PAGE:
New project funded by Svenska Kulturfonden

Svenska Kulturfonden: Marine heatwaves in the Archipelago Sea – from identification and measuring their impacts, to implementation of mitigation strategies

Using a 14-year (2006–2019) temperature dataset from the Archipelago Sea (Seili Archipelago Research Institute, University of Turku), we calculated a climatology, which represents a normal or an ‘average’ year (solid lines). Smaller deviations from this average are common (orange colour), but if these exceed given thresholds (90th and 10th percentiles, upper and lower dashed lines, respectively), these can be considered as marine heatwaves (red colour) and coldspells (dark blue colour), i.e., representing periods of potentially strong stress to organisms and ecosystems. Plot produced by Lucinda Kraufvelin after Hobday et al. (2018) 2 and data were provided by the Jari Hänninen (University of Turku)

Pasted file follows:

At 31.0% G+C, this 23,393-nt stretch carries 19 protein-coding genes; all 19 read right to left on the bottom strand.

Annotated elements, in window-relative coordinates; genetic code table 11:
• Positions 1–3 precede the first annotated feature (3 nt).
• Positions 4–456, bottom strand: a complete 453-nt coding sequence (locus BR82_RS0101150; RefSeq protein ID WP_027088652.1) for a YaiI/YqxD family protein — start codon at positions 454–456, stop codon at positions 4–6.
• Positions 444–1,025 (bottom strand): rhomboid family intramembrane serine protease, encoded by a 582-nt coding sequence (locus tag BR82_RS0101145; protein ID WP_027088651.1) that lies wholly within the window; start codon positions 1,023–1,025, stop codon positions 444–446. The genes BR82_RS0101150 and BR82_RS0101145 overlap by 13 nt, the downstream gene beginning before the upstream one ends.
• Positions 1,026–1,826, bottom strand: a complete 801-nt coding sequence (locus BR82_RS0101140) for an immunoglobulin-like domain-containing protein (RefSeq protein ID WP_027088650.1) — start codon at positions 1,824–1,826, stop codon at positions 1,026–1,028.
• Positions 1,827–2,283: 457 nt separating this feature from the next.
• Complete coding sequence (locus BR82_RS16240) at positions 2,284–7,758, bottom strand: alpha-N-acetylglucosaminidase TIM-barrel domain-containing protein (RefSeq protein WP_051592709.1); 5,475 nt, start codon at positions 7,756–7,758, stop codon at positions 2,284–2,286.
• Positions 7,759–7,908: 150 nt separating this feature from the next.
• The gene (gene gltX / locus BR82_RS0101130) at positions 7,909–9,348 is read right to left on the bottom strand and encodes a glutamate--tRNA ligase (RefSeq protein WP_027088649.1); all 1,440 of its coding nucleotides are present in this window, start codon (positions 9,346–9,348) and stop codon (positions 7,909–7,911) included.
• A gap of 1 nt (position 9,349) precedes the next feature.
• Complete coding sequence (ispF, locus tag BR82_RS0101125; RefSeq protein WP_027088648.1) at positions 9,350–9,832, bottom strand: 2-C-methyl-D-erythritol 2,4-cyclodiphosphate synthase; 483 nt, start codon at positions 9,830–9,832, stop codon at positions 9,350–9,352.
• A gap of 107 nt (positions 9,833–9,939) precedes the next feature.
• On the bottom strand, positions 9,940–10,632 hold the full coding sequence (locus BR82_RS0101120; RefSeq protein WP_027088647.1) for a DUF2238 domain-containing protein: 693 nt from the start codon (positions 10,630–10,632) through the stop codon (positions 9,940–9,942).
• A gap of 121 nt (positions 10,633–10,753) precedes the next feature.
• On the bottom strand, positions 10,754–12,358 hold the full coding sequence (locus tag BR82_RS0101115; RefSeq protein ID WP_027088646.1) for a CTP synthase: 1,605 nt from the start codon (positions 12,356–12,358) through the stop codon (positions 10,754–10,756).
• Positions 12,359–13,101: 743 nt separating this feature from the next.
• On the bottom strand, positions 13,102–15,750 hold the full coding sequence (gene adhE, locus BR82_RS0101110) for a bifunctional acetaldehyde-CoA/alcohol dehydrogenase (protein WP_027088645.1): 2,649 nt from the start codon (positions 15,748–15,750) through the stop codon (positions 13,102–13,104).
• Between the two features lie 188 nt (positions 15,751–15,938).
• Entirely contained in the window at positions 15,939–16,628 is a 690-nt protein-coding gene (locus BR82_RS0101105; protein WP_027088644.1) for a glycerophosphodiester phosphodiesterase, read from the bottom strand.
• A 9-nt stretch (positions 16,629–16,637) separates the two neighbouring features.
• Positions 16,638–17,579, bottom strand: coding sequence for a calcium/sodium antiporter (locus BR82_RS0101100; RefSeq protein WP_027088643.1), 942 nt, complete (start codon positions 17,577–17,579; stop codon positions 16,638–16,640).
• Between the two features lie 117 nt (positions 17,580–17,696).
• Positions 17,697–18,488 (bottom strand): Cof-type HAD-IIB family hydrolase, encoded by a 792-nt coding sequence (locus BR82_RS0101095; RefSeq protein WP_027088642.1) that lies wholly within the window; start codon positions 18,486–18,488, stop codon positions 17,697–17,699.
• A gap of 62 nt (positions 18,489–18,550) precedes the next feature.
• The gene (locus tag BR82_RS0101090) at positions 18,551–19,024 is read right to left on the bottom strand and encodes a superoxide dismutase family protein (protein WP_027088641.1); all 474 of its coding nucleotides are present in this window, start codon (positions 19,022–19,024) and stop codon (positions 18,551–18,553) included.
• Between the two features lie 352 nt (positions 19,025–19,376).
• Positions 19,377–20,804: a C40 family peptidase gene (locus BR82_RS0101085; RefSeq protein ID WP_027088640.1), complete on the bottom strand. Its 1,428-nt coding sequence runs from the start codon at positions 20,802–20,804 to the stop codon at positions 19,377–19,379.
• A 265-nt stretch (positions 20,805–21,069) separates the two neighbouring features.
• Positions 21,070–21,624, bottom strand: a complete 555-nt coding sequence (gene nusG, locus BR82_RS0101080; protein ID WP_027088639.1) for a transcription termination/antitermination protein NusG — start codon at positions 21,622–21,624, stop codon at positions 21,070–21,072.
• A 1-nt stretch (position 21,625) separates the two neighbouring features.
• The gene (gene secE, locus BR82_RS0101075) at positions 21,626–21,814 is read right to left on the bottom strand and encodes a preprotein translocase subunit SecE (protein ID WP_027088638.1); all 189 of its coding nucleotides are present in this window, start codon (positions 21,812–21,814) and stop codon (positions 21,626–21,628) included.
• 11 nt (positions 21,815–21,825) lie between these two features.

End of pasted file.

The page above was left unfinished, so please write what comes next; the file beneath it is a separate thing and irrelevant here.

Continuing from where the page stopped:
This project applies different approaches to serve the particular question: Can we – by local measures – mitigate the negative impacts from globally driven extreme events such as marine heatwaves in the Archipelago Sea? As one result of global warming, marine heatwaves are increasingly found worldwide, and their intensification if projected for the near future. Heat stress often drives species beyond their thermal limits with consequences for the individual performance, and a risk of loss of sensitive species and ecosystem collapse, while additional – often local – stress may exacerbate the negative impacts from marine heatwaves. By means of data modelling and experimental ecological research, we identified the occurrence of marine heatwaves in the Archipelago Sea and will now test their impacts on Archipelago Sea marine ecosystems in simulated mesocosm experiments. We will further classify and test the main local drivers that intensify the negative impact from heat stress in the Archipelago Sea. This will help developing mitigation strategies during the occurrence of these extremes, which might be temporal reductions in boat noise and wave emissions, reductions in micro- or macro-plastics, local eutrophication or temporal restrictions in identified key habitats. In combination with a monitoring and information system, indicating the occurrence of heatwaves to researchers and to society in public exhibitions and the web, this project will identify the potential of mitigating the negative impact from global extreme events by realistic and effective local measures.

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